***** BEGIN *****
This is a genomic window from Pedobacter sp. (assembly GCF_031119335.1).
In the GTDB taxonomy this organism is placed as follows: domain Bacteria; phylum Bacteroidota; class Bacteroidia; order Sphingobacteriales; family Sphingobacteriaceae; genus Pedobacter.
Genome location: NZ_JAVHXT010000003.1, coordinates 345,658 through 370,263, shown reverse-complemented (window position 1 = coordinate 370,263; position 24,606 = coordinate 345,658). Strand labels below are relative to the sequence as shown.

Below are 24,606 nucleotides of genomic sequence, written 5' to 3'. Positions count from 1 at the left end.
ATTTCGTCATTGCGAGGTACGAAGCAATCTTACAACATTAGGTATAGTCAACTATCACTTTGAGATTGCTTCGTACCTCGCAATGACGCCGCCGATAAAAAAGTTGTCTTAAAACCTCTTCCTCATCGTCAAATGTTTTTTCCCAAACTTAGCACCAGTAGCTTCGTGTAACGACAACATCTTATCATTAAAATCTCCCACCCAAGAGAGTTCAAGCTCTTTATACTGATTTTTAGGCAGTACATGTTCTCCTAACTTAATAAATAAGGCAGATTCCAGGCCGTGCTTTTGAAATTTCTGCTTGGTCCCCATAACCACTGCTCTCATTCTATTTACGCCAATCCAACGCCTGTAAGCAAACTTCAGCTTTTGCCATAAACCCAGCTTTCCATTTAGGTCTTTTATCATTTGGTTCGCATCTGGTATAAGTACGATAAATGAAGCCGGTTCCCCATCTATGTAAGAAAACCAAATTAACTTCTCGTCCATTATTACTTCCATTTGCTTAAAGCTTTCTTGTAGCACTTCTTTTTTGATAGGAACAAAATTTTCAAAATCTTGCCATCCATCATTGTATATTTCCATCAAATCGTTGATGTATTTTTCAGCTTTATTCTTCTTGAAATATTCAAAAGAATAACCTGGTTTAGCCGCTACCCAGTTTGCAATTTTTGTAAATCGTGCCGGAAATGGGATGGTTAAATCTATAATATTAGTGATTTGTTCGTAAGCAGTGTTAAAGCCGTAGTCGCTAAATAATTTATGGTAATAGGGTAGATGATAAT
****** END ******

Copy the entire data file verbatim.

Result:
This is a genomic window from Pedobacter sp. (assembly GCF_031119335.1).
In the GTDB taxonomy this organism is placed as follows: domain Bacteria; phylum Bacteroidota; class Bacteroidia; order Sphingobacteriales; family Sphingobacteriaceae; genus Pedobacter.
Genome location: NZ_JAVHXT010000003.1, coordinates 345,658 through 370,263, shown reverse-complemented (window position 1 = coordinate 370,263; position 24,606 = coordinate 345,658). Strand labels below are relative to the sequence as shown.

Below are 24,606 nucleotides of genomic sequence, written 5' to 3'. Positions count from 1 at the left end.
ATTTCGTCATTGCGAGGTACGAAGCAATCTTACAACATTAGGTATAGTCAACTATCACTTTGAGATTGCTTCGTACCTCGCAATGACGCCGCCGATAAAAAAGTTGTCTTAAAACCTCTTCCTCATCGTCAAATGTTTTTTCCCAAACTTAGCACCAGTAGCTTCGTGTAACGACAACATCTTATCATTAAAATCTCCCACCCAAGAGAGTTCAAGCTCTTTATACTGATTTTTAGGCAGTACATGTTCTCCTAACTTAATAAATAAGGCAGATTCCAGGCCGTGCTTTTGAAATTTCTGCTTGGTCCCCATAACCACTGCTCTCATTCTATTTACGCCAATCCAACGCCTGTAAGCAAACTTCAGCTTTTGCCATAAACCCAGCTTTCCATTTAGGTCTTTTATCATTTGGTTCGCATCTGGTATAAGTACGATAAATGAAGCCGGTTCCCCATCTATGTAAGAAAACCAAATTAACTTCTCGTCCATTATTACTTCCATTTGCTTAAAGCTTTCTTGTAGCACTTCTTTTTTGATAGGAACAAAATTTTCAAAATCTTGCCATCCATCATTGTATATTTCCATCAAATCGTTGATGTATTTTTCAGCTTTATTCTTCTTGAAATATTCAAAAGAATAACCTGGTTTAGCCGCTACCCAGTTTGCAATTTTTGTAAATCGTGCCGGAAATGGGATGGTTAAATCTATAATATTAGTGATTTGTTCGTAAGCAGTGTTAAAGCCGTAGTCGCTAAATAATTTATGGTAATAGGGTAGATGATAAT